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(Bloomberg) -- Oil surged the most in over a week in London as broader markets rallied on expectations of additional U.S. stimulus boosting the economy.Futures in London rose 2.1% on Tuesday. U.S. stocks gained as Treasury Secretary nominee Janet Yellen called on lawmakers to “act big” on stimulus, which could provide a boost to consumption while vaccines continue to be rolled out. A weaker U.S. dollar is also increasing the appeal for commodities that are priced in the currency.“Yellen has implied there’s going to be stimulus for size and that implies we’re going to have demand creation,” said Bob Yawger, head of the futures division at Mizuho Securities. The expectation of a weaker dollar over the next few weeks “will start to supersize the reflation trade and crude oil is front and center as far as that’s concerned.”Meanwhile, the oil futures curve is signaling growing expectations of supply tightness. Brent’s nearest contract is trading at a premium to the following month after settling at a discount on Friday. The flip to the bullish pattern known as backwardation strengthened sharply shortly before a key North Sea pricing window showed renewed buying interest from Unipec, the trading arm of China’s largest oil refiner.West Texas Intermediate crude’s so-called prompt spread is also on the verge of flipping to backwardation for the first time since May, settling at parity on Tuesday.But the near-term trajectory of oil’s demand recovery has lost some momentum as governments tighten restrictions to curb the spread of Covid-19. In China, there are government calls for citizens not to travel over the Lunar New Year holidays, while vast swaths of Japan are in a state of emergency and several European nations are still locked down.OPEC Secretary-General Mohammad Barkindo said that while the producer group is cautiously optimistic about a recovery this year, the rebound is fragile. Meanwhile, the International Energy Agency cut its demand outlook for the rest of the year as the virus continues to impede mobility.“Demand is a work in progress,” said Stewart Glickman, energy equity analyst at CFRA Research. “It’s starting to come back, but we’re not seeing a huge surge in demand that would give a little more confidence about how the economy’s doing.”Still, despite the reduction in the IEA’s demand estimates, global oil stockpiles stand to fall by 100 million barrels in the first quarter and the agency sees much steeper declines in the second half of the year. That comes as traders have been rushing back to the market on expectations of a recovery in global growth later in 2021.“A swift recovery in global mobility could create a substantial oil deficit in 2021 as herd immunity takes hold across a major economies,” Bank of America Global Research said in a report. Still, “with a clear risk of new lockdowns ahead due to the new virus strains and refinery crude demand set to ebb off seasonally, we see limited upside to crude oil prices in the very near-term.”There have also been small pockets of supply outages in recent days. Kazakh oil production fell by about 300,000 barrels a day on Monday due to planned maintenance, while Libyan output slipped over the weekend on pipeline repairs.For more articles like this, please visit us at bloomberg.comSubscribe now to stay ahead with the most trusted business news source.©2021 Bloomberg L.P.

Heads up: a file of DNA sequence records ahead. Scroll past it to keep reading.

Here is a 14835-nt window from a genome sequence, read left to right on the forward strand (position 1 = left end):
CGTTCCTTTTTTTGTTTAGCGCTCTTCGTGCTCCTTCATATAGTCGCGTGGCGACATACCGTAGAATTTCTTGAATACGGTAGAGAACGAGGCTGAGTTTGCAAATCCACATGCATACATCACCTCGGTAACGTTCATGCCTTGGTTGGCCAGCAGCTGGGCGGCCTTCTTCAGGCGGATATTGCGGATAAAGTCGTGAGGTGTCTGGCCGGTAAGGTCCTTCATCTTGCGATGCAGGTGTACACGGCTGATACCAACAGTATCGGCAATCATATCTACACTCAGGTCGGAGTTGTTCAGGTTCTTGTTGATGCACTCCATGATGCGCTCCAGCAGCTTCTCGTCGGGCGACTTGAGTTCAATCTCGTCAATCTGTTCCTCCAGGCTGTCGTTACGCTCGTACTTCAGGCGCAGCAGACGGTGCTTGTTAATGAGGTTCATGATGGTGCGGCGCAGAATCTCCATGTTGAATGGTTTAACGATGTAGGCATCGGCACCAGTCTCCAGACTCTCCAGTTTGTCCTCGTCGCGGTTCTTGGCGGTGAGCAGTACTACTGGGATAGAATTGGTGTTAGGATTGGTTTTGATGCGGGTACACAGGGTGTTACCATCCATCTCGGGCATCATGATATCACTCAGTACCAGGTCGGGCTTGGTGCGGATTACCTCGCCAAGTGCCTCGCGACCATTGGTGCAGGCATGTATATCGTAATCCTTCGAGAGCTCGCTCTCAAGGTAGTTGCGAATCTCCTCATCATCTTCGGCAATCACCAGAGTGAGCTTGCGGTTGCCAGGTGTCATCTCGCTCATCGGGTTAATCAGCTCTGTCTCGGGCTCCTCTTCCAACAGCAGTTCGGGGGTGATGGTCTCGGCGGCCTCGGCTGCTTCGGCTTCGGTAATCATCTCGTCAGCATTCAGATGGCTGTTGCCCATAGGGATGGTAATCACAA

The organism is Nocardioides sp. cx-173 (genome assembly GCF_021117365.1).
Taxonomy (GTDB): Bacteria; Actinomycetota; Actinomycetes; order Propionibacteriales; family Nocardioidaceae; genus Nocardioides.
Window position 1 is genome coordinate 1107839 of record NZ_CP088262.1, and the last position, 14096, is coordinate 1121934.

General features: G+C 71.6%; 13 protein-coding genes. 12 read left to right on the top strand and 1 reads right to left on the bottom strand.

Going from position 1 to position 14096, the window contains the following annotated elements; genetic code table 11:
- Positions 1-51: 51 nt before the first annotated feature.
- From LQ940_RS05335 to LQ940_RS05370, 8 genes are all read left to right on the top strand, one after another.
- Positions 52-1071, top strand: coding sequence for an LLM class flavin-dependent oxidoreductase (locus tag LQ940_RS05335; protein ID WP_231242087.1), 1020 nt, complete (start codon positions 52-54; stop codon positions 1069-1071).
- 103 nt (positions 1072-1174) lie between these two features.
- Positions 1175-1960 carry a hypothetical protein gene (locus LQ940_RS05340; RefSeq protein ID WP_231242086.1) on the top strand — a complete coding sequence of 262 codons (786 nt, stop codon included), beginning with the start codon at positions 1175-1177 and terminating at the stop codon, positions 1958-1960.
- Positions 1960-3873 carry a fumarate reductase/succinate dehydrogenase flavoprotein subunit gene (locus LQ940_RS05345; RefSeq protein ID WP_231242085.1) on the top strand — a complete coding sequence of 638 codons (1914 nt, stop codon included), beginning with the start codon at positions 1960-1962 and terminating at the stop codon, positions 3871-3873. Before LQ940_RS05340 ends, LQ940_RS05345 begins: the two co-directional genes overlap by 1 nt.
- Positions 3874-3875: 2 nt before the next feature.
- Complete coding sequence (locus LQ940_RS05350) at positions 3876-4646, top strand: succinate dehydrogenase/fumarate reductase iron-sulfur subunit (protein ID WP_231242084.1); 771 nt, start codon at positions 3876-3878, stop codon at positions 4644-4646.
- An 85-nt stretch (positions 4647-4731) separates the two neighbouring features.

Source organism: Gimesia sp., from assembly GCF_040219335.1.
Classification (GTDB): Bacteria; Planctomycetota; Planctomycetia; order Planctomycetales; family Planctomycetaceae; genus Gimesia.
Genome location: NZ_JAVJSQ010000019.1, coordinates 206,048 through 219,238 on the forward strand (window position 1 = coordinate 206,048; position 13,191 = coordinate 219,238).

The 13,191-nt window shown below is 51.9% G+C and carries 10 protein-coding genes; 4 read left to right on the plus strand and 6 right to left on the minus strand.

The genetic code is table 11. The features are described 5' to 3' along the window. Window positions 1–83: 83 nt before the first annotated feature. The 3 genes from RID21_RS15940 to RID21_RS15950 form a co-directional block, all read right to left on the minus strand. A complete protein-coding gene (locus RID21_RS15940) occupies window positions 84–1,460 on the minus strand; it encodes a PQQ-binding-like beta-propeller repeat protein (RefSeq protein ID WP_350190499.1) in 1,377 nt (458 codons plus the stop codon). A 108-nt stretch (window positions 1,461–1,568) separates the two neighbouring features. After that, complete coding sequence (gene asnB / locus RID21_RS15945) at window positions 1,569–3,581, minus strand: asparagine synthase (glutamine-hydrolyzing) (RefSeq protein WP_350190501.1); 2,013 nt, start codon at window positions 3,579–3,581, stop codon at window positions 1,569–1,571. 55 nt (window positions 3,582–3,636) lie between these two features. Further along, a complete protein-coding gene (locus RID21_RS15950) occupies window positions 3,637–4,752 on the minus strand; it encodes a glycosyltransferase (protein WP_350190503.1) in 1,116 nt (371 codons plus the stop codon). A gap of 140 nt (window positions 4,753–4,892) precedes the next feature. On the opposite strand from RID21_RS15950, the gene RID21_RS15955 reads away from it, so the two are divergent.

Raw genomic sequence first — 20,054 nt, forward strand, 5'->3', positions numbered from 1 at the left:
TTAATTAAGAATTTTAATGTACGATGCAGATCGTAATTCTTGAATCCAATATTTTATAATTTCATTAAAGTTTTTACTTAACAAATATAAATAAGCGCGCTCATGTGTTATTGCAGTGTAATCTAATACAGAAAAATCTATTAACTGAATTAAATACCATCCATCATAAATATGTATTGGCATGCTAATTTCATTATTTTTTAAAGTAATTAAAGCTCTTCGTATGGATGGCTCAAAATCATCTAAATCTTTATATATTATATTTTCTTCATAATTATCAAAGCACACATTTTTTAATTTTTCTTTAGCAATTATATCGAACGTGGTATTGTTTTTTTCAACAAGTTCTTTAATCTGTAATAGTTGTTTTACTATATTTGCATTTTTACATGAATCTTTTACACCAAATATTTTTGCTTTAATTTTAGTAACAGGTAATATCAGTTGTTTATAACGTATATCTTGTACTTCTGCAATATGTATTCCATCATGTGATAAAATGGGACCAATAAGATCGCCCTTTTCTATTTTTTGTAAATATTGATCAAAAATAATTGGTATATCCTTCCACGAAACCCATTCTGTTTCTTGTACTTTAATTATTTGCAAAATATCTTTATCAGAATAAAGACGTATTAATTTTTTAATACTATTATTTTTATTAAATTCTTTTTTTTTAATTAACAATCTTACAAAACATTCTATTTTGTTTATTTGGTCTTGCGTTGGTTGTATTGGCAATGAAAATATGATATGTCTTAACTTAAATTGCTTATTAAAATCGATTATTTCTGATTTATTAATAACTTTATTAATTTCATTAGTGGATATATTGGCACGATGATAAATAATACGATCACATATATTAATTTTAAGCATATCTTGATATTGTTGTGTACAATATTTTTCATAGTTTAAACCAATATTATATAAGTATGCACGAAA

(Bloomberg) -- Bank of America Corp.’s traders had a good year -- but not as good as their rivals.Revenue from sales and trading rose 7% to $3.06 billion in the fourth quarter, missing analysts’ $3.15 billion forecast. The division, helmed by Jim DeMare, was boosted by equities but saw a weaker trading performance in fixed income, currencies and commodities, driven by macro products and mortgages, the bank said in a statement. Competitors JPMorgan Chase & Co. and Goldman Sachs Group Inc., meanwhile, reaped windfalls from frenetic trading and volatile markets during the pandemic.“With the change in interest-rate environment, I think you could see a lot of activity in FICC, so I don’t think there’s a reason to think it’s going to decline dramatically from here,” Chief Financial Officer Paul Donofrio said Tuesday on a call with reporters. “As long as the equity markets stay robust, you could see significant activity in 2021” for equity issuance, while the pace of bond issuance will probably slow this year with many companies having boosted liquidity and paid down debt.Investment bankers and traders have carried the load for their firms in the past year as consumer divisions came under pressure from the Covid-19 outbreak that shut down businesses and put millions out of work. After setting aside tens of billions of dollars to cover potential loan losses during the crisis, the largest lenders have fared surprisingly well. They even got approval last month from the Federal Reserve to buy back shares.Bank of America said its board authorized the repurchase of $2.9 billion of shares through March, the most allowed under Fed guidelines.Bank of America shares were little changed at $32.99 at 11:15 a.m. in New York.Investment-banking fees jumped 26% to $1.86 billion, beating the $1.62 billion estimate. The division, led by Matthew Koder, benefited from equity underwriting and mergers-and-acquisitions fees during the quarter. It posted record fees for the full year, fueled by three of the strongest quarters in company history.“We saw a significant gain in our investment-banking market share,” particularly among middle-market clients, Chief Executive Officer Brian Moynihan told analysts on a conference call. “This has been a multiyear effort” of hiring and connecting investment and commercial bankers across the country.The Charlotte, North Carolina-based company’s net interest income, or revenue from customer loan payments minus what the company pays depositors, decreased 16% to $10.3 billion. NII in the second half of this year will probably improve compared with the first half, according to the company.“We’ve got to work it back up from here,” Moynihan said. “It’s a four- or five-quarter fight.”Consumer banking continued to weigh on results. Net income for the unit fell 17% to $2.6 billion, under pressure from lower interest rates and higher health and safety costs. But executives reiterated their optimistic stance.“We continued to see signs of a recovery, led by increased consumer spending, stabilizing loan demand by our commercial customers, and strong markets and investing activity,” Moynihan said in the statement. “The latest stimulus package, continued progress on vaccines and our talented teammates -- who performed well helping their customers through this crisis -- position us well as the recovery continues.”Also in the fourth-quarter results:The efficiency ratio, a measure of profitability, improved to 69% from 71% in the third quarter.Net income fell to $5.47 billion from $7 billion a year earlier. It exceeded the $4.9 billion estimate of 12 analysts. Per-share earnings of 59 cents beat analysts’ 55-cent forecast. For the full year, net income fell 35% to $17.9 billion.Total revenue decreased about 10% to $20.1 billion.(Updates with chart after third paragraph and full-year net income in penultimate bullet point. An earlier version of this story corrected the percentage increase in seventh paragraph.)For more articles like this, please visit us at bloomberg.comSubscribe now to stay ahead with the most trusted business news source.©2021 Bloomberg L.P.